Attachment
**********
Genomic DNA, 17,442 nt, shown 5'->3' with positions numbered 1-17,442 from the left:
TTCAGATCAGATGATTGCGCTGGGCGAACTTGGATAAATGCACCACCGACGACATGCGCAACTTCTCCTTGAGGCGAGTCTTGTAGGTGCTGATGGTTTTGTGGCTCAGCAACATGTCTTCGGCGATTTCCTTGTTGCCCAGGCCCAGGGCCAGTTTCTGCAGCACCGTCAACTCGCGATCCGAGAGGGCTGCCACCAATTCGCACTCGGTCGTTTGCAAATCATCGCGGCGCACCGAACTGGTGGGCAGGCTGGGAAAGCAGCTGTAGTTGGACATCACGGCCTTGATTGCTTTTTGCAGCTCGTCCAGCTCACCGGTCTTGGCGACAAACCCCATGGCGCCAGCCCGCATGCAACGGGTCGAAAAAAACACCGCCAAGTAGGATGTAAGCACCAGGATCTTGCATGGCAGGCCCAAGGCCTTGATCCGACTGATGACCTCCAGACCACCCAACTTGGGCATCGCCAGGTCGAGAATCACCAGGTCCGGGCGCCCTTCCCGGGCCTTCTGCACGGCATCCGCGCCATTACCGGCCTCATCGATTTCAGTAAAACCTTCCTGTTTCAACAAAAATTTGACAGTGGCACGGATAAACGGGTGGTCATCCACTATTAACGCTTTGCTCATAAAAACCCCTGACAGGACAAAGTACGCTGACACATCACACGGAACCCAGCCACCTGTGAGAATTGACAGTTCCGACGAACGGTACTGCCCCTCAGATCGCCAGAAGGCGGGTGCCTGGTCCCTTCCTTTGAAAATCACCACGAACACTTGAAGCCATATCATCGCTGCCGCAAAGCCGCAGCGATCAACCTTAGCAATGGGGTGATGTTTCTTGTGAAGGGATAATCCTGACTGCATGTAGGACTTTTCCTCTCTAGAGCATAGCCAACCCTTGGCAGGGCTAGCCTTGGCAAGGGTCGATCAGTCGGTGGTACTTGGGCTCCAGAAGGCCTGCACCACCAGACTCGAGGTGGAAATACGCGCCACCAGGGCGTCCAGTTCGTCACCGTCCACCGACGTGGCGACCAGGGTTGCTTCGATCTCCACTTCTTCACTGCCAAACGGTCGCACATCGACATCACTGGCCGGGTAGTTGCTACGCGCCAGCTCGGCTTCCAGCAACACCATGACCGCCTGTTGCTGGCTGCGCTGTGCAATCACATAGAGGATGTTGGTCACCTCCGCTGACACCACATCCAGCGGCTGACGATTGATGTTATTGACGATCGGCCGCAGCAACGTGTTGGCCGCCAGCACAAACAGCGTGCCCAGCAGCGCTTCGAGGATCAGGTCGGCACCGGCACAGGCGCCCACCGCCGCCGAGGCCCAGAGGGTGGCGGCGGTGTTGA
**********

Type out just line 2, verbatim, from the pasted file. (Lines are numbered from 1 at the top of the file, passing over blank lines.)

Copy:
TTCAGATCAGATGATTGCGCTGGGCGAACTTGGATAAATGCACCACCGACGACATGCGCAACTTCTCCTTGAGGCGAGTCTTGTAGGTGCTGATGGTTTTGTGGCTCAGCAACATGTCTTCGGCGATTTCCTTGTTGCCCAGGCCCAGGGCCAGTTTCTGCAGCACCGTCAACTCGCGATCCGAGAGGGCTGCCACCAATTCGCACTCGGTCGTTTGCAAATCATCGCGGCGCACCGAACTGGTGGGCAGGCTGGGAAAGCAGCTGTAGTTGGACATCACGGCCTTGATTGCTTTTTGCAGCTCGTCCAGCTCACCGGTCTTGGCGACAAACCCCATGGCGCCAGCCCGCATGCAACGGGTCGAAAAAAACACCGCCAAGTAGGATGTAAGCACCAGGATCTTGCATGGCAGGCCCAAGGCCTTGATCCGACTGATGACCTCCAGACCACCCAACTTGGGCATCGCCAGGTCGAGAATCACCAGGTCCGGGCGCCCTTCCCGGGCCTTCTGCACGGCATCCGCGCCATTACCGGCCTCATCGATTTCAGTAAAACCTTCCTGTTTCAACAAAAATTTGACAGTGGCACGGATAAACGGGTGGTCATCCACTATTAACGCTTTGCTCATAAAAACCCCTGACAGGACAAAGTACGCTGACACATCACACGGAACCCAGCCACCTGTGAGAATTGACAGTTCCGACGAACGGTACTGCCCCTCAGATCGCCAGAAGGCGGGTGCCTGGTCCCTTCCTTTGAAAATCACCACGAACACTTGAAGCCATATCATCGCTGCCGCAAAGCCGCAGCGATCAACCTTAGCAATGGGGTGATGTTTCTTGTGAAGGGATAATCCTGACTGCATGTAGGACTTTTCCTCTCTAGAGCATAGCCAACCCTTGGCAGGGCTAGCCTTGGCAAGGGTCGATCAGTCGGTGGTACTTGGGCTCCAGAAGGCCTGCACCACCAGACTCGAGGTGGAAATACGCGCCACCAGGGCGTCCAGTTCGTCACCGTCCACCGACGTGGCGACCAGGGTTGCTTCGATCTCCACTTCTTCACTGCCAAACGGTCGCACATCGACATCACTGGCCGGGTAGTTGCTACGCGCCAGCTCGGCTTCCAGCAACACCATGACCGCCTGTTGCTGGCTGCGCTGTGCAATCACATAGAGGATGTTGGTCACCTCCGCTGACACCACATCCAGCGGCTGACGATTGATGTTATTGACGATCGGCCGCAGCAACGTGTTGGCCGCCAGCACAAACAGCGTGCCCAGCAGCGCTTCGAGGATCAGGTCGGCACCGGCACAGGCGCCCACCGCCGCCGAGGCCCAGAGGGTGGCGGCGGTGTTGA